As to job opportunities, I have not much experience yet, but I figure out that a foreign citizen with a JD, good Spanish command, able to seat for any state bar, already admitted in a foreign country bar (as Argentina) and with a broad experience in such foreign jurisdiction could be a really valuable profile for an international law firm in the States.
By the way? does anybody here know -or have an idea- about how difficult would be, or what chances may I have to find a paralegal or any other entry-level job in the States with my current qualifications while studying my JD?


Let's break some myths, if we may:

Graduate education is as expensive in good public schools, than private schools. Berkeley, for instance, is twice the price than most private schools that don't rank in top 15.

An LLM will always be cheaper than a JD. ALWAYS! 1 year vs 3 or 2. It's that simple! Comparing studies in the same school or tier band, that is. An LLM in Harvard is less expensive (we can not say cheap here) than its JD. LLM from NWU is is less expensive tan its JD. Of course, this would not be the case if you are comparing a Harvard LLM to a JD from UF.

It is true there are more loans for JDs than for LLMs, unfortunately, these are only available for american citizens, and PRs, not foreign nationals. On the contrary, foreign nationals have a bigger possibility of getting a grant or loan from their own government for an LLM, than for a JD which would very rarely be sponsored.

To set your own office, you don't need a JD. As you can do so with an LLM.

It is true JD entitles you to sit for bar in all states. But you can only live in one at a time, can't you? Why would you want to have admission in 50 states, if in the end, you'll only settle down in 1?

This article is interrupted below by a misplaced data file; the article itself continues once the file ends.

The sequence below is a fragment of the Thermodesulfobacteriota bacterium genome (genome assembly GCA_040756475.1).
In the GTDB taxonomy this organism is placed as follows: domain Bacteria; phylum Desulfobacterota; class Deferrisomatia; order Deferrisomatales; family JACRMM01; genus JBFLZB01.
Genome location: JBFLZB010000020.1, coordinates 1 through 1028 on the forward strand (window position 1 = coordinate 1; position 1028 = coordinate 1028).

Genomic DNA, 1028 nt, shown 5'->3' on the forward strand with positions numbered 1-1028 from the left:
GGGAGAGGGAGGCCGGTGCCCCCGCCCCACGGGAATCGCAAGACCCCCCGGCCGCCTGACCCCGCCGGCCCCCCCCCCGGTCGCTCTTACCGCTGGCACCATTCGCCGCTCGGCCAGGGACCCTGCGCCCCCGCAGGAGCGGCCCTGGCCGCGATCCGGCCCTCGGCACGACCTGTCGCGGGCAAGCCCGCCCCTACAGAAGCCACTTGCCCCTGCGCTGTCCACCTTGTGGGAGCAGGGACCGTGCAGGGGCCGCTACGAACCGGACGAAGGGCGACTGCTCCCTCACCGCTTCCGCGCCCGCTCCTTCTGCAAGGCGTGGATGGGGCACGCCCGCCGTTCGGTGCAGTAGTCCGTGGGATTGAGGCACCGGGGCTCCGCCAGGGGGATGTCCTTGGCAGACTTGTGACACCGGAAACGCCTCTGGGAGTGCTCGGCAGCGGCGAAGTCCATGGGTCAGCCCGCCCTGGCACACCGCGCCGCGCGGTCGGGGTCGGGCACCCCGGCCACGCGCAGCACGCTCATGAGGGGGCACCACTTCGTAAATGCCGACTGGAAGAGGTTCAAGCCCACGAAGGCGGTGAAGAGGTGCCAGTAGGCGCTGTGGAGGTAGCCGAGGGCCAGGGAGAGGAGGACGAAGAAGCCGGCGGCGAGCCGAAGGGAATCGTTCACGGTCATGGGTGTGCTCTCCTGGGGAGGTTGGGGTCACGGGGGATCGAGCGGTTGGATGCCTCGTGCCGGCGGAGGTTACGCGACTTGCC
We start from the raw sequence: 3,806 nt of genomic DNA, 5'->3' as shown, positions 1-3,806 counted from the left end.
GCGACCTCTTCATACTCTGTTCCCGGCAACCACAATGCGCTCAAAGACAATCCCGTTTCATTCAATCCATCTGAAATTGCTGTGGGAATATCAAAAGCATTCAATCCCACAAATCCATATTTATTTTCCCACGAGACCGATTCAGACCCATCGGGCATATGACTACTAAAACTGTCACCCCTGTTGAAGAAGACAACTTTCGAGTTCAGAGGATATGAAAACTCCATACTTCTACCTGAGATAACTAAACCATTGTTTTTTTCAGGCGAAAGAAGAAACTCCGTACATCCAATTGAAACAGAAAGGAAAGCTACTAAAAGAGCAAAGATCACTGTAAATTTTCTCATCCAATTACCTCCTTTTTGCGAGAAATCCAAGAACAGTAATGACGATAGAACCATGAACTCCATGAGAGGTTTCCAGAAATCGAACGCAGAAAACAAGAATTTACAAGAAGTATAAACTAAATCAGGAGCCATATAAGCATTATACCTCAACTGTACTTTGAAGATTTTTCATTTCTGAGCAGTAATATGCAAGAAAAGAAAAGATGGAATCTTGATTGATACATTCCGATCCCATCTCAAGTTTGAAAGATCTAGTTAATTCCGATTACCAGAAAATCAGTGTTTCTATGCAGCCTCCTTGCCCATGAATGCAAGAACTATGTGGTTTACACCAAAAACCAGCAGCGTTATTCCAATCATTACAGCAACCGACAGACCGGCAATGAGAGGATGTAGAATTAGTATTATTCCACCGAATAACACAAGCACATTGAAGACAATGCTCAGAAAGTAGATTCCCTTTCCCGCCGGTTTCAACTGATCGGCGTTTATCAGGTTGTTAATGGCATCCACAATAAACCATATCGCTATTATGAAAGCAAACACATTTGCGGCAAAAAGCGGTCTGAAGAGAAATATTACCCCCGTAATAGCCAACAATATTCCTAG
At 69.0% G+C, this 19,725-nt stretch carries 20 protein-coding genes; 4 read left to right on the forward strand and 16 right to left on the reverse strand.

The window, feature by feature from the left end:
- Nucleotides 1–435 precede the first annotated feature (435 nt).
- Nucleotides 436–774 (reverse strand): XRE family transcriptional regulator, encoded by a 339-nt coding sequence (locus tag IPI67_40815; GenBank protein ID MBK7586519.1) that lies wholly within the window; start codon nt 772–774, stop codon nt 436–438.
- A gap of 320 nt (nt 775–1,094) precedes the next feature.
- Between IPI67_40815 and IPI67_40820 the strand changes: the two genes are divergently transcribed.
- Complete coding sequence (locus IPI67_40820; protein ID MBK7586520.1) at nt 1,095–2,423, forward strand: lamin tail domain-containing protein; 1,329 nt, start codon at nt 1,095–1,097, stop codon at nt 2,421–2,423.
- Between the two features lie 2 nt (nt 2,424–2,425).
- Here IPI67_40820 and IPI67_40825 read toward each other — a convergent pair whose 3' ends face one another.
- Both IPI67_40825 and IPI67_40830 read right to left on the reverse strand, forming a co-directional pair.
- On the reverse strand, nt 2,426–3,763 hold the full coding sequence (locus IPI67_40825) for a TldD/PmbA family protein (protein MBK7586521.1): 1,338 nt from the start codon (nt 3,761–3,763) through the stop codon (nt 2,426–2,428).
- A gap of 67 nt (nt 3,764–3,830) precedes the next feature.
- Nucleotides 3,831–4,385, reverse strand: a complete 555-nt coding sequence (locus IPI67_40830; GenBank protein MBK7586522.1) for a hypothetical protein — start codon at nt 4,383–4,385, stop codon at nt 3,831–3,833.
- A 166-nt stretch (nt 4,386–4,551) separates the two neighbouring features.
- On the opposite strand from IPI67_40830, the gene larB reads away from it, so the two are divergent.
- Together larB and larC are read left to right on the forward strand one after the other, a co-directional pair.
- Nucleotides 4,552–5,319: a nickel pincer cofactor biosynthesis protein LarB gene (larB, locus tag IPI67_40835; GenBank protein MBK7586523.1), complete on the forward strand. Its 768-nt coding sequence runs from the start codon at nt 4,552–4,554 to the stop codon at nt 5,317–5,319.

As to Job opportunities, I don't mean to dissapoint you, but Spanish? Really? Latino community is the #1 minority group in the US. As to foreign experience and studies? Not valid at all in the US. Only domestic experience counts, unless an american company plans to hire you in the US to relocate you as a project/region manager in your country of origin, where such experience and studies would be valid.

Whether we like it or not, there are a set of locks or barriers for entry in this market, designed to protect local jobs from foreign nationals.

If we want to practice in the US, we have to practically start our career from scratch. Otherwise, we might better stay home, where knowledge of English is a true asset, specially when working for MNC.

BTW, no chances of working in the US while studying. Unless you are a citizen or permanent resident. Student visas are only granted for full-time studies.

Don't you guys ever wonder why american lawyers, make 6-figure salaries? Well, because its as simple as supply and demand. Only truly rich people can study 4 years undergrad + 3 JD + 1 LLM of university at $50,000 tuition + $25,000 living expenses.

For the rest of us, there are part-time LLMs, summer LLMs, professional LLMs, part-time JDs, etc. None of which make 6-figure salaries upon graduation, since they are seen by the Legal community as subprime studies.

And if we can't even afford these program's tuition, of course, being a paralegal is THE choice for us. 1 year or less at community college rates with half a lawyer's salary, but at one tenth of the cost. Not bad after all! Is it?
<blockquote>
Another important point is with a JD degree and being entitled to seat for any bar, you can always set your own office. Regarding the price, I know that it is more expensive, but you have more chances to get schollarships and financial aid for a JD. Besides, I would not be that sure a JD is necessarily more expensive than a LLM. You have State law schools which fees are far less expensive than any LLM I've seen.